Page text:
Coles workers say ‘no’ to non-union agreement

Coles workers rally in Sydney on December 2. Photo: Pip Hinman

Workers locked out of Coles’ Smeaton Grange warehouse in Western Sydney are campaigning strongly for a “no” vote on the company’s non-union agreement on January 15 between 2-9pm.

The agreement includes a clause which would allow Coles to victimise workers who have been involved in the campaign for job security.

If the ballot is successful, Coles will ask the Fair Work Commission to approve its non-union agreement.

Coles is currently building a new automated warehouse but, so far, has refused to give skilled and long-serving warehouse workers in Smeaton Grange an opportunity to be redeployed to it.

Some of the 350 workers have worked for Coles for more than 30 years.

They are seeking better redundancy packages, which include an automation settlement, the right to transfer to the new Coles warehouse and job security.

The rank-and-file is calling on union members to vote “no” to the non-union agreement.

“For seven weeks, Coles has tried to starve us out. Now, they want to send us back to work with the same rotten deal we voted against seven weeks ago and have consistently rejected since we were locked out,” they said on January 11.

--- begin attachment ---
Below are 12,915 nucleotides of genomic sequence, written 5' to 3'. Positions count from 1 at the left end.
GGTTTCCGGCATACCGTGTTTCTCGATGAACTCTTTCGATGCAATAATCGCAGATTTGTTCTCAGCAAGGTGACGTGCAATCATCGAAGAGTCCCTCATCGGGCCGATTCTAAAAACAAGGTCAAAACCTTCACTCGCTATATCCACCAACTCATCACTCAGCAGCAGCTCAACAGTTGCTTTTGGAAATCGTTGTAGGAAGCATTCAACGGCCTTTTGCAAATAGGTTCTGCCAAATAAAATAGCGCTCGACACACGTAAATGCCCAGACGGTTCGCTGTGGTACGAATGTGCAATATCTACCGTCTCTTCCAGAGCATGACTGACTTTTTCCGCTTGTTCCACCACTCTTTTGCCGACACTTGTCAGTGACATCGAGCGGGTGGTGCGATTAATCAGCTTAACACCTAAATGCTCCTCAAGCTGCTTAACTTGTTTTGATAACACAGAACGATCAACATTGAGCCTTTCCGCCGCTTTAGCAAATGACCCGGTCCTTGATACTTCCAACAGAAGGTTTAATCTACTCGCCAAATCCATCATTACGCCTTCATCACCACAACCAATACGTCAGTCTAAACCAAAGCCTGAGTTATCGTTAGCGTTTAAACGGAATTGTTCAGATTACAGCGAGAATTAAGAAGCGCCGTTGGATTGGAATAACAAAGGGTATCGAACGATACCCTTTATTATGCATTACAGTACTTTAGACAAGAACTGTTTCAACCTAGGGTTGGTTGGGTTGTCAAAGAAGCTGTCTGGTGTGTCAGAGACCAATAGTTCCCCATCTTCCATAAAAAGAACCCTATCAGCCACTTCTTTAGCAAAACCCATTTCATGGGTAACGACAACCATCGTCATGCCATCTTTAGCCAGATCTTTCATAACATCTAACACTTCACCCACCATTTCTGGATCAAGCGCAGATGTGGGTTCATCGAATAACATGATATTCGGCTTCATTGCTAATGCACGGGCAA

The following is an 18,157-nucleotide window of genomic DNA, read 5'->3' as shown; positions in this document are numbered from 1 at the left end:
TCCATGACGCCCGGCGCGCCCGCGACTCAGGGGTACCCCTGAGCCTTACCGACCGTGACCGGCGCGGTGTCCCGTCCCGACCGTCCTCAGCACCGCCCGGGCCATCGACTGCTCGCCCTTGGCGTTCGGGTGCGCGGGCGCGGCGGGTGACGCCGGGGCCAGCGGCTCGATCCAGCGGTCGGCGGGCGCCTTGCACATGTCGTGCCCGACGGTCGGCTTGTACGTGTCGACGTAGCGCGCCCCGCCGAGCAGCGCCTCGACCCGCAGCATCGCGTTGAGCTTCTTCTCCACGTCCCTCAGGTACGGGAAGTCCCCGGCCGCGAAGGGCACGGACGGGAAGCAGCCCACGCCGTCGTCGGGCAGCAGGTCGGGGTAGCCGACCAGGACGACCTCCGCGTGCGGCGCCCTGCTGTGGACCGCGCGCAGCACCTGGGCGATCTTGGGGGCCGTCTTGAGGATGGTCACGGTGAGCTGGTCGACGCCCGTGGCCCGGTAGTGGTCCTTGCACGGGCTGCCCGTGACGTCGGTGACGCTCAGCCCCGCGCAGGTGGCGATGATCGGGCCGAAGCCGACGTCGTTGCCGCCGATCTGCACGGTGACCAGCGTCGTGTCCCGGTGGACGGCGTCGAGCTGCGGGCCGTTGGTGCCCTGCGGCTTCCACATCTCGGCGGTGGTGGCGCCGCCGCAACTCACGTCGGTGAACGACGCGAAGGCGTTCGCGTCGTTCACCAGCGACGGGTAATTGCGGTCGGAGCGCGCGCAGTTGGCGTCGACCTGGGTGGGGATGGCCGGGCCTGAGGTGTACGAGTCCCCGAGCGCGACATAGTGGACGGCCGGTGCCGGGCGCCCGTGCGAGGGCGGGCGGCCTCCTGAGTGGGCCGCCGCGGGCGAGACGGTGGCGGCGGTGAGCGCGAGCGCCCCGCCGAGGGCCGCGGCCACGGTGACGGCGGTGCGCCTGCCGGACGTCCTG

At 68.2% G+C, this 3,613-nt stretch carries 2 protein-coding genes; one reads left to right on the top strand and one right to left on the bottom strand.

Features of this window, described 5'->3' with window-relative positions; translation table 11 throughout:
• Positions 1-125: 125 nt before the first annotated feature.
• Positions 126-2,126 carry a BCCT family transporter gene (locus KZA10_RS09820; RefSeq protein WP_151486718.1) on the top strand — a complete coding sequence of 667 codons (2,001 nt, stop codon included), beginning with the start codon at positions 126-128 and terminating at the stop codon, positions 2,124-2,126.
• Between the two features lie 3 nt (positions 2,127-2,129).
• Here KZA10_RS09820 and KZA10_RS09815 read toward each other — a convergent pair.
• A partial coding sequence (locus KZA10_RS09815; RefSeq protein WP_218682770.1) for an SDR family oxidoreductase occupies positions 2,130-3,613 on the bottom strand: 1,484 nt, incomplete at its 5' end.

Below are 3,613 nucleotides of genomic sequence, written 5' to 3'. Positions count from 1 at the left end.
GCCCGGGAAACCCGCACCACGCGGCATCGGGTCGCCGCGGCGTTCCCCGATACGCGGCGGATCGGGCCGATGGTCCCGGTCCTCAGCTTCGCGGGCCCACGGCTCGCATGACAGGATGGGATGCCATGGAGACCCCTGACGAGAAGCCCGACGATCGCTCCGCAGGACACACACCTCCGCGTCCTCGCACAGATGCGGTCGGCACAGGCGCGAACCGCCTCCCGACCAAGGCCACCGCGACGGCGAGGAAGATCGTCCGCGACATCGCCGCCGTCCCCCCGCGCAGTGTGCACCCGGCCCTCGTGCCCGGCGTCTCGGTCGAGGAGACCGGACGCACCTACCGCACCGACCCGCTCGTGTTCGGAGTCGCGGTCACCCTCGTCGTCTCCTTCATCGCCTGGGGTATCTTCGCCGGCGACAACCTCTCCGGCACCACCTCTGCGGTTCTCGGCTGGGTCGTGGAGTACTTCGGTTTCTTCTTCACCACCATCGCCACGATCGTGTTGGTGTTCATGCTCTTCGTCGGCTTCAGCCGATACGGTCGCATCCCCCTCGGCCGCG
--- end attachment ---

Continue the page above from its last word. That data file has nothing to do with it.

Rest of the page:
Coles’ new non-union agreement includes a clause which allows Coles to victimise active unionists and a Coles boss has already said it they would be looking at “about 10 people to have a conversation about behaviour” with. Clause 9 gives Coles management the sort of power that is “just not acceptable”, the workers said.

The group said that if the non-union agreement got up, the union would be “severely weakened, not just at Smeaton Grange, but everywhere”.

Coles has not budged on the redundancy package, the union group said. It has ignored the workers’ claims on job security, including anti-harassment provisions and the use of casuals.

It reiterated that the workers are not just fighting for a good redundancy package, they also want better conditions at work.

The United Workers Union (UWU) has helped organise solidarity actions with the Smeaton Grange workers, including a rally in Sydney on December 12 and a national day of protest on December 17.

“Coles is one of the biggest private sector employers in this country,” UWU national secretary Tim Kennedy said. “They cannot walk away from workers whose jobs they want to abandon without negotiating a proper automation settlement.”

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